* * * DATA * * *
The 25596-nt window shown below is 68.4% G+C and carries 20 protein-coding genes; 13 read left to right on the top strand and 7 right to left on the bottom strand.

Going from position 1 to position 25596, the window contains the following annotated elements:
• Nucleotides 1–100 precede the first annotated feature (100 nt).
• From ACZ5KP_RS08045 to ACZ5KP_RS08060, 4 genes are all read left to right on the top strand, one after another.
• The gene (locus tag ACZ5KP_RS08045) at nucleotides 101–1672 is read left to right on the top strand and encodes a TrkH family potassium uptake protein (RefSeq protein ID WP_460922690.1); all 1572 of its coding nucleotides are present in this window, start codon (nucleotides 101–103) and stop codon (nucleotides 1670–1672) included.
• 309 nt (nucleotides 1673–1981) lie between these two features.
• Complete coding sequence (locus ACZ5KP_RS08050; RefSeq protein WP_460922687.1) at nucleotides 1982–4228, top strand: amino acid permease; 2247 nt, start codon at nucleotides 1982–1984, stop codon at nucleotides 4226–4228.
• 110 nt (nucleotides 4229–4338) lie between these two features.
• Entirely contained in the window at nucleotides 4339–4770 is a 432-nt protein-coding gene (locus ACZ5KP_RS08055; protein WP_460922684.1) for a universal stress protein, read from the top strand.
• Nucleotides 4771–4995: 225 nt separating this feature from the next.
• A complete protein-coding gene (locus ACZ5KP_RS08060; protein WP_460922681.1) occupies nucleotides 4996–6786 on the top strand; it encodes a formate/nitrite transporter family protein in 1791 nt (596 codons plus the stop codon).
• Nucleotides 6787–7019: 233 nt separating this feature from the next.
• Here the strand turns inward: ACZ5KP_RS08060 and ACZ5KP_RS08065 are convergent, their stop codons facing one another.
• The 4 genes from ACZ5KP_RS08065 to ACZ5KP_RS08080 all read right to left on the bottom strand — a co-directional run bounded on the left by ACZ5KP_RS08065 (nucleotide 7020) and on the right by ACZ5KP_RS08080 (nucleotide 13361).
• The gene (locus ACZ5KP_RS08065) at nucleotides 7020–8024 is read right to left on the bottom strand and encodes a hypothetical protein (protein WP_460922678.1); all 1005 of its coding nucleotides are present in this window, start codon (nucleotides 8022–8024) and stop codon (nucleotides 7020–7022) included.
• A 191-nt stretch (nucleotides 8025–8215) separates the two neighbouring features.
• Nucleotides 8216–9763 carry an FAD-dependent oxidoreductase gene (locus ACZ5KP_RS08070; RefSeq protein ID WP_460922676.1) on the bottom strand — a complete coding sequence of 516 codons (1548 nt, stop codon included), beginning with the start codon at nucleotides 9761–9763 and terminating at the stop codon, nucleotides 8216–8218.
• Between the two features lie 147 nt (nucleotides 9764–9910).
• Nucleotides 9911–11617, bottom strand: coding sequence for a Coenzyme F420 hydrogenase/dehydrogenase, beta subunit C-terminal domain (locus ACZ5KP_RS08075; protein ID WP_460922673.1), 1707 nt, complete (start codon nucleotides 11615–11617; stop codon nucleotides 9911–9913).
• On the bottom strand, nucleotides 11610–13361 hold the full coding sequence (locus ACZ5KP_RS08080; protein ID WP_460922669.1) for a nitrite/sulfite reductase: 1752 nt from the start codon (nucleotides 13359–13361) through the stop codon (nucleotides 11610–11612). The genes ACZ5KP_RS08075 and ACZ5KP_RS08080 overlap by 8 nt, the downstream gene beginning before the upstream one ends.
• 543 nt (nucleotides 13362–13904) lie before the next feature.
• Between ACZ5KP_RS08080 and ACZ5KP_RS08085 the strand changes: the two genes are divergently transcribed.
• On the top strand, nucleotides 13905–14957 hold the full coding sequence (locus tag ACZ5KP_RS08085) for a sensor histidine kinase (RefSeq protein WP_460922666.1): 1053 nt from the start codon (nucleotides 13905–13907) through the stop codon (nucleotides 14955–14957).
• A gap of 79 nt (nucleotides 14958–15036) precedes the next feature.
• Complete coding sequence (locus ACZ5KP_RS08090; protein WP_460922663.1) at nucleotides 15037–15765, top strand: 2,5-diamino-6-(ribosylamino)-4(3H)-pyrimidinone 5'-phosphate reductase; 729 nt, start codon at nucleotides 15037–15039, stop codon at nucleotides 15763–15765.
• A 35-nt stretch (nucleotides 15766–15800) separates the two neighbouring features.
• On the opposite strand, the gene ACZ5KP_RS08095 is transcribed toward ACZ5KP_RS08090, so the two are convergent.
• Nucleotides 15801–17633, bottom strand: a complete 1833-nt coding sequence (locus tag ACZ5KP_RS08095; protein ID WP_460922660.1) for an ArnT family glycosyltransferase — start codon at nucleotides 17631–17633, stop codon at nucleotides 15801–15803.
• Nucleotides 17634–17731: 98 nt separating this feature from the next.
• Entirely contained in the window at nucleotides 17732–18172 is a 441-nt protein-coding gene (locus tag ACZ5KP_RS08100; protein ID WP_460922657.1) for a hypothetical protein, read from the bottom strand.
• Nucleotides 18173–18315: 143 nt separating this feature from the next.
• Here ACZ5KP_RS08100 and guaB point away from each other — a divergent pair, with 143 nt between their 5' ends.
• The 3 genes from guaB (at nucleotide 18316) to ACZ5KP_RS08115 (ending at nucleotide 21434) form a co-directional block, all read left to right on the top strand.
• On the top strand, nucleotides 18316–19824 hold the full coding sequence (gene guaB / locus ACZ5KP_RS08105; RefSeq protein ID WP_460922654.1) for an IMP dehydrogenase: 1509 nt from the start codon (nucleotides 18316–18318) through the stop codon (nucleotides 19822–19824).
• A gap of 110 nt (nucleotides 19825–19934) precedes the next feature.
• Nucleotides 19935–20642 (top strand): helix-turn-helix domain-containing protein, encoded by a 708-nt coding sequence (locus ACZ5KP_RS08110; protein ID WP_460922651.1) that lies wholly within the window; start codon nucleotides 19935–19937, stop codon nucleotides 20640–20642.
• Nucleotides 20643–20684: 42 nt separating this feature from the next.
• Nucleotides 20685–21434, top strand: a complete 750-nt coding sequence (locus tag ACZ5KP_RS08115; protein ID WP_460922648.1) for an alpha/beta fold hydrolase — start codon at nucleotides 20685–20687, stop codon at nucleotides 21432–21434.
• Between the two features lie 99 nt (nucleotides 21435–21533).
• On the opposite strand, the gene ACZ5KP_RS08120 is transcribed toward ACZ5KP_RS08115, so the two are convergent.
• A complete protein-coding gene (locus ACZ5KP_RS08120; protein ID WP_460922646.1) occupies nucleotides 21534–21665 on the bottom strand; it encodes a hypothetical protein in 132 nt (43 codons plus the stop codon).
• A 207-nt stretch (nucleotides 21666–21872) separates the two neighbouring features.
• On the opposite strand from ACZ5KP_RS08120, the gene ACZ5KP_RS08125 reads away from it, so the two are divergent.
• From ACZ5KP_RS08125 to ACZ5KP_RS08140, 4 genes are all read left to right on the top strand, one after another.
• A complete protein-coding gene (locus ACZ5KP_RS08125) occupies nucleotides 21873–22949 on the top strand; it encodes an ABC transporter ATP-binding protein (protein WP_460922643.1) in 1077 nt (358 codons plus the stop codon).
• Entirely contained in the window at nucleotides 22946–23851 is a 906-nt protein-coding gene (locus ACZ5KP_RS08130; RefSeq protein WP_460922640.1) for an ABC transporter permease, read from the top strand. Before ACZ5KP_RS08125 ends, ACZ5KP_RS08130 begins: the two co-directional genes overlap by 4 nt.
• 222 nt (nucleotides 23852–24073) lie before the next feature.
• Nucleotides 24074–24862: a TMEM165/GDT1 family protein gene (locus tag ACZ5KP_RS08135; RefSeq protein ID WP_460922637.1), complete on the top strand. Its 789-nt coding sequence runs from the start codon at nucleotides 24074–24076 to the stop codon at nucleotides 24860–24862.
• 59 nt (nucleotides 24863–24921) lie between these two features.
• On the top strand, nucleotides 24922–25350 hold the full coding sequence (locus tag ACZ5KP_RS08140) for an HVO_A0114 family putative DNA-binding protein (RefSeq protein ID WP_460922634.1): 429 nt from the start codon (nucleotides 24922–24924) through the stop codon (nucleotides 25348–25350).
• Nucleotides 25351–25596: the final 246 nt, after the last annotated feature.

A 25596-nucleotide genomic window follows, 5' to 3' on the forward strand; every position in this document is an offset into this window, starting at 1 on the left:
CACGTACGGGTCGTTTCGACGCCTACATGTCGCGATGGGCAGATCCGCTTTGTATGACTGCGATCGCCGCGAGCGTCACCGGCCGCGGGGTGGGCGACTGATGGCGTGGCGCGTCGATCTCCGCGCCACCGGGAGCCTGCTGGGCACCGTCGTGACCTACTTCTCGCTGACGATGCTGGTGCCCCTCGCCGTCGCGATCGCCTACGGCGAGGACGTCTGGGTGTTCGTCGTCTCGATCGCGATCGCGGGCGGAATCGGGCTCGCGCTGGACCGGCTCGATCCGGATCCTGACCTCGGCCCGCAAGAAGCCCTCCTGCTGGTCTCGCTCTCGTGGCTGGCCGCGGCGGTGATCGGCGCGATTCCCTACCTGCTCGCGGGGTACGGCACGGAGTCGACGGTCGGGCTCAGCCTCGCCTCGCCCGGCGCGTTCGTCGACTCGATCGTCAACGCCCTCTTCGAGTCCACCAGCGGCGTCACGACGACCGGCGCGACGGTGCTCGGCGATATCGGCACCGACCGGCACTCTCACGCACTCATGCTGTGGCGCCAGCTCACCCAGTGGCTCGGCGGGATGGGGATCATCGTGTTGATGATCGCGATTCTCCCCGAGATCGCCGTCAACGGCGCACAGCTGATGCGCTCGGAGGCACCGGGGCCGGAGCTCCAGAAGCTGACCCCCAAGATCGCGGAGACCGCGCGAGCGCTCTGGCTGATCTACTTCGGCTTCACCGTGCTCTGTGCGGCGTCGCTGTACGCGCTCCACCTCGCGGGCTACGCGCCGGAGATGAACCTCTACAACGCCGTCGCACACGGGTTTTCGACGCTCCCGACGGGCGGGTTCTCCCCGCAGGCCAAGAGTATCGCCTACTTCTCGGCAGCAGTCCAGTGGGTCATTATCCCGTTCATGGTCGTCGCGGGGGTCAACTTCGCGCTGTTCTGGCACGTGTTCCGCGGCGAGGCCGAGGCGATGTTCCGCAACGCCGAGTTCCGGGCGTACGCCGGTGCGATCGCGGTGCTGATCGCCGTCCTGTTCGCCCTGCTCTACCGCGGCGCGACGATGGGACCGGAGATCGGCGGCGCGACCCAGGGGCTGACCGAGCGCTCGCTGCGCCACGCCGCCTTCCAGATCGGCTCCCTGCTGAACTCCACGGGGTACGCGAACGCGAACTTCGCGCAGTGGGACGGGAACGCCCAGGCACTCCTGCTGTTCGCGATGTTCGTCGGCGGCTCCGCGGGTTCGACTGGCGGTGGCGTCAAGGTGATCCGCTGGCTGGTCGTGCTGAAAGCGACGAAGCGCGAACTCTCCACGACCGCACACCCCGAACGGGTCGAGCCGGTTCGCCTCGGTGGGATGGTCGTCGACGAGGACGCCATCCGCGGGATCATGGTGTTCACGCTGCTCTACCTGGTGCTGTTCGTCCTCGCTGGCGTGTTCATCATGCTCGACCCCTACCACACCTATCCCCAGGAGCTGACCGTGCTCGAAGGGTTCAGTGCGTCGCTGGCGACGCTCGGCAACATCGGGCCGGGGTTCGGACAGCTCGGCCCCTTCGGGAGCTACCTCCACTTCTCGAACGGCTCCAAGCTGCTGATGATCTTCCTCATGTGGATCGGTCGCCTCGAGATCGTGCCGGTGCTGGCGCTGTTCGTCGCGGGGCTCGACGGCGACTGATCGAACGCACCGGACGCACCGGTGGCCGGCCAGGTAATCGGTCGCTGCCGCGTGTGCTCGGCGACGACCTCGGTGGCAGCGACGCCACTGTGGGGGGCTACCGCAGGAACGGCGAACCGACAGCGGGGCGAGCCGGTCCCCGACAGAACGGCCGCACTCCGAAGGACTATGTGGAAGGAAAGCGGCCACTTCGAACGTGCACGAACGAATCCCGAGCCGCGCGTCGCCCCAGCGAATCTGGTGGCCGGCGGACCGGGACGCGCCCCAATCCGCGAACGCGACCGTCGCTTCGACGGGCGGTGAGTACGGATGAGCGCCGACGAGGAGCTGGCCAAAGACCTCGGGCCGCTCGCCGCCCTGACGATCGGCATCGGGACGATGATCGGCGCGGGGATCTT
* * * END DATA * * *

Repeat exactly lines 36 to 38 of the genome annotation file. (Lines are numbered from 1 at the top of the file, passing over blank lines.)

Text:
• Nucleotides 19935–20642 (top strand): helix-turn-helix domain-containing protein, encoded by a 708-nt coding sequence (locus ACZ5KP_RS08110; protein ID WP_460922651.1) that lies wholly within the window; start codon nucleotides 19935–19937, stop codon nucleotides 20640–20642.
• Nucleotides 20643–20684: 42 nt separating this feature from the next.
• Nucleotides 20685–21434, top strand: a complete 750-nt coding sequence (locus tag ACZ5KP_RS08115; protein ID WP_460922648.1) for an alpha/beta fold hydrolase — start codon at nucleotides 20685–20687, stop codon at nucleotides 21432–21434.